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Disarmament Diplomacy

Issue No. 13, February - March 1997

US Talks Up Prospects for START III in Run-up to March Summit

The build-up to the 19-20 March Helsinki summit between Presidents Clinton and Yeltsin has seen much talk from US officials accentuating the positive in the US-Russia nuclear arms control relationship. In particular, much confidence has been expressed about the prospects, once Russia ratifies START II, for a START III Treaty containing further deep cuts in strategic arsenals.

On 22 January, incoming Defense Secretary William Cohen told the Senate Armed Services Committee that "developing with Russia a statement of principles [in START III] is one of the measures under consideration" as a possible summit initiative. Cohen stated: "[We both] have too many nuclear weapons in our inventories... there have to be significant reductions in the future."

On 23 January, an unnamed Department of Defense official was quoted as saying:

"As [former Defense] Secretary Perry said during his trip to Moscow last fall, the US is prepared to begin negotiations on further reductions once START II enters into force... We are clearly in the process of re-examining reductions that could be made under an agreement to follow START II..."

The following day, Department of Defense spokesperson Kenneth Bacon observed:

"Everybody would like to find strategic stability at lower levels of armaments. We've said it and the Russians have said it as well. What we are doing internally is looking at what...possibilities might exist for us. ... We have also made it clear for some time that we are willing to move quickly to begin negotiations on a START III agreement after START II is ratified. That would presumably lead to [a] fairly significant further reduction in...arms levels..."

On 7 February, following a meeting in Washington of the US-Russia Joint Commission on Economic and Technological Cooperation (the 'Gore-Chernomyrdin Commission'), Vice-President Al Gore commented:

"Our focus is to bring START II into force and get on quickly with further reductions in START III... We have started discussions about the possibility that we could together create guidelines for what START III could accomplish..."

Speaking at the same press conference, Russia's Prime Minister, Viktor Chernomyrdin, cautioned that the issue of START III "cannot be addressed now solely in the context of the issue of START II" - presumably a reference primarily to plans to expand NATO.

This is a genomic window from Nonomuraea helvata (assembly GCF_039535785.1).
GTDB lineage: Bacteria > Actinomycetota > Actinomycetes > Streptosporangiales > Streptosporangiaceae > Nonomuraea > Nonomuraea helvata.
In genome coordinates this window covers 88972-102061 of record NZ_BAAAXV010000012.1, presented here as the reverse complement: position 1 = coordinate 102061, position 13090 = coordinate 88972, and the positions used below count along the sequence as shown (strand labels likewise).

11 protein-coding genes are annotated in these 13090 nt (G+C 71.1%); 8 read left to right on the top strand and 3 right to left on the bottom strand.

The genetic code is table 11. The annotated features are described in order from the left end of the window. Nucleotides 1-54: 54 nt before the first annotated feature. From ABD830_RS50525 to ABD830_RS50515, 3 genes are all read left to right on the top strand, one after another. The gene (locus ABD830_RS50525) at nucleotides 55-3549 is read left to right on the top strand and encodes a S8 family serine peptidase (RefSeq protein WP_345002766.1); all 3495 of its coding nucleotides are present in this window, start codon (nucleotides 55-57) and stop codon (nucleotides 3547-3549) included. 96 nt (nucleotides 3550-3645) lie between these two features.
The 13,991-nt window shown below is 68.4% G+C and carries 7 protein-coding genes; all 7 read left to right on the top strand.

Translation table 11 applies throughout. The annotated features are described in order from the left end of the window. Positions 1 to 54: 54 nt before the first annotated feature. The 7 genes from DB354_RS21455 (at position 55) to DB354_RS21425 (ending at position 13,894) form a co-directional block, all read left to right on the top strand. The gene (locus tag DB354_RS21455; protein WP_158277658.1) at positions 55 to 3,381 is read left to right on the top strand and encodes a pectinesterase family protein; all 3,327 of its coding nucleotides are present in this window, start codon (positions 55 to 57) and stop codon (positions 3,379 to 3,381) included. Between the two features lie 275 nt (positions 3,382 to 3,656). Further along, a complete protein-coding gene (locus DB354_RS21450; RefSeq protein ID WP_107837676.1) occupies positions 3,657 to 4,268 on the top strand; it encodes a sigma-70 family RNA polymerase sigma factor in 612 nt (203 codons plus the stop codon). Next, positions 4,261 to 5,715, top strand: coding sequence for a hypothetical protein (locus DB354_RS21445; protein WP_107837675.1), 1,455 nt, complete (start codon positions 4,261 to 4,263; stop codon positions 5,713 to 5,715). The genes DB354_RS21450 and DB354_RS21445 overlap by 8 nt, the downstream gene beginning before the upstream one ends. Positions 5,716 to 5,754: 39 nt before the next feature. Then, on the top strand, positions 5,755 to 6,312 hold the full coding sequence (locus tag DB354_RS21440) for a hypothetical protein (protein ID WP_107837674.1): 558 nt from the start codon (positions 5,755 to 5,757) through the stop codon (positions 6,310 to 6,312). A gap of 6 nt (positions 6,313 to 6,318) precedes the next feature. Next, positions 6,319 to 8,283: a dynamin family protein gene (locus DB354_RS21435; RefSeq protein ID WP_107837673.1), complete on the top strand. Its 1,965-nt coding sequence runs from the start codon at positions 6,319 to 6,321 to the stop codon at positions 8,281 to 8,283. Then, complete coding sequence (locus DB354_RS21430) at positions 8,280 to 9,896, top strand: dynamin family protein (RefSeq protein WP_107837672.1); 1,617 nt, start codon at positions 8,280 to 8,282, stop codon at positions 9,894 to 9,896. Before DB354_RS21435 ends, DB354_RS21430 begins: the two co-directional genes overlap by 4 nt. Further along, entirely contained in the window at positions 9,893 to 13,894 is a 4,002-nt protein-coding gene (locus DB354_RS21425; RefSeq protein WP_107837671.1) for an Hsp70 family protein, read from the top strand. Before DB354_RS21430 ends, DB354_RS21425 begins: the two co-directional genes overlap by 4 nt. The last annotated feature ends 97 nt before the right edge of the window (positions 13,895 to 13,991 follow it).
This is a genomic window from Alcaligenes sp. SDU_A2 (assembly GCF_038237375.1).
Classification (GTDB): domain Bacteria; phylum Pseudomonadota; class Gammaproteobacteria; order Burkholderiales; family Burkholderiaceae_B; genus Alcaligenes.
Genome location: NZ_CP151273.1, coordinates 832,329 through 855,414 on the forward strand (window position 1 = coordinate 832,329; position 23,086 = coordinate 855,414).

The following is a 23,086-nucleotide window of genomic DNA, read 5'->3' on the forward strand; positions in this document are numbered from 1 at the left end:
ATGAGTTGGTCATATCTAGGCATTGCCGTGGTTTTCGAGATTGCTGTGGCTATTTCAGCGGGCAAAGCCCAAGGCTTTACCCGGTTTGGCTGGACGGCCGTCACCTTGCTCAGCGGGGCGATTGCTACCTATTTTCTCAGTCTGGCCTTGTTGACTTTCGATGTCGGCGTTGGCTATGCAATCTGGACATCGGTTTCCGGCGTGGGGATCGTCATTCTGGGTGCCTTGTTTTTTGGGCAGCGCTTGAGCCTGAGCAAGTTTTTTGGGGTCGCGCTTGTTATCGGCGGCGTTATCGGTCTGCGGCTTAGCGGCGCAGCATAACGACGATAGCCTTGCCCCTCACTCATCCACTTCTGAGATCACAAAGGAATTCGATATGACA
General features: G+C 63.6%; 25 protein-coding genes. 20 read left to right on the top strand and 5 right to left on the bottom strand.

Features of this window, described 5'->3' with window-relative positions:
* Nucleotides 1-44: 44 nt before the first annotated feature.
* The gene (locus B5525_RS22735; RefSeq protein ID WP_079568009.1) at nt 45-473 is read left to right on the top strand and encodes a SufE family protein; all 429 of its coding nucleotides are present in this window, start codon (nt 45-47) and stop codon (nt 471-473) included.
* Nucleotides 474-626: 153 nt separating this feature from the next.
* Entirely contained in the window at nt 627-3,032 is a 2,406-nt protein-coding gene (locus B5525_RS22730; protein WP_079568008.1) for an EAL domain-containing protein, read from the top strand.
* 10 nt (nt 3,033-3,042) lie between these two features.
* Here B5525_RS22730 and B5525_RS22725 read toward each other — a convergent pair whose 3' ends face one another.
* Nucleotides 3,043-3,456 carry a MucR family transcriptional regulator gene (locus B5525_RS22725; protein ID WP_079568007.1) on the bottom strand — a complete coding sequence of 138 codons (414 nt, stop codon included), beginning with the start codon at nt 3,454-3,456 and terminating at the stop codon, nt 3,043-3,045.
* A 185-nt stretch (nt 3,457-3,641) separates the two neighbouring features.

Earlier (23 January), Vladimir Ilukhin, the Chair of the Security Committee in Russia's Parliament (the Duma), noted:

"Of course, we must reduce the level of armaments. But the United States should allow Russia to decide by itself the systems it will reduce... We can't allow a one-sided disarmament of Russia, especially...[if] NATO expands to the east."

The same day, the Communist Chair of the Duma Subcommittee on Intelligence, Alexei Podberoskin, stated bluntly:

"In principle, it's a good thing to throw away START II and go right to START III, but START III should be added with America fulfilling different conditions. To begin with, we need to see exactly what the Americans are proposing in START III negotiations..."

Editor's note: on 21 February, the US Committee on Nuclear Policy, an independent organisation composed of arms control analysts and former military officials, encouraged the Clinton Administration to pursue the deepest possible cuts as a matter of urgency. In the words of Committee member Morton Halperin, a member of President Nixon's National Security Council and now at the Council on Foreign Relations:

"Today's [nuclear] policy is a last gasp of a policy that makes no sense today... [T] his 'fire first or a quick second' posture actually promotes the danger of accidental use of nuclear weapons... Our policy won't change until the President confronts the major issue: what are nuclear weapons good for today?"

Committee member Bruce Blair, of the Brookings Institute, emphasised the benefits of one step that could be taken immediately:

"Removing all forces now on hair-trigger alert will eliminate much of the danger...posed by the collapse of Russian control systems... We must urge the systematic de-alerting of both our nuclear forces."

Blair may have been encouraged by the comment of Defense Secretary Cohen on 22 January that it is "very much in our interest, as well as the Russian interest, to try to move off this alert status."

Reports: US works on nuclear deal with Russia, Reuter News Reports, 23 January; US studying deep nuclear cuts under START-3, Reuter News Reports, 23 January; Russian deputies back new arms cuts, oppose START, Reuter News Reports, 23 January; US ready to make 'significant' further arms cuts if START II ratified, Agence France-Presse International News, 23 January; Pentagon studies deeper cuts in nuclear weapons, Agence France-Presse International News, 23 January; Cohen supports further reductions in nuclear arms, Armed Forces Newswire Service, 23 January; Additional nuclear reductions expected after START II ratification, Armed Forces Newswire Service, 24 January; US offers to open discussions on new START III arms treaty, Agence France-Presse International News, 7 February; Reducing nukes - core of US-Russia security relations, BMD Monitor, 21 February; New group urges nuke reductions, warns of control issues, BMD Monitor, 21 February.

© 1998 The Acronym Institute.

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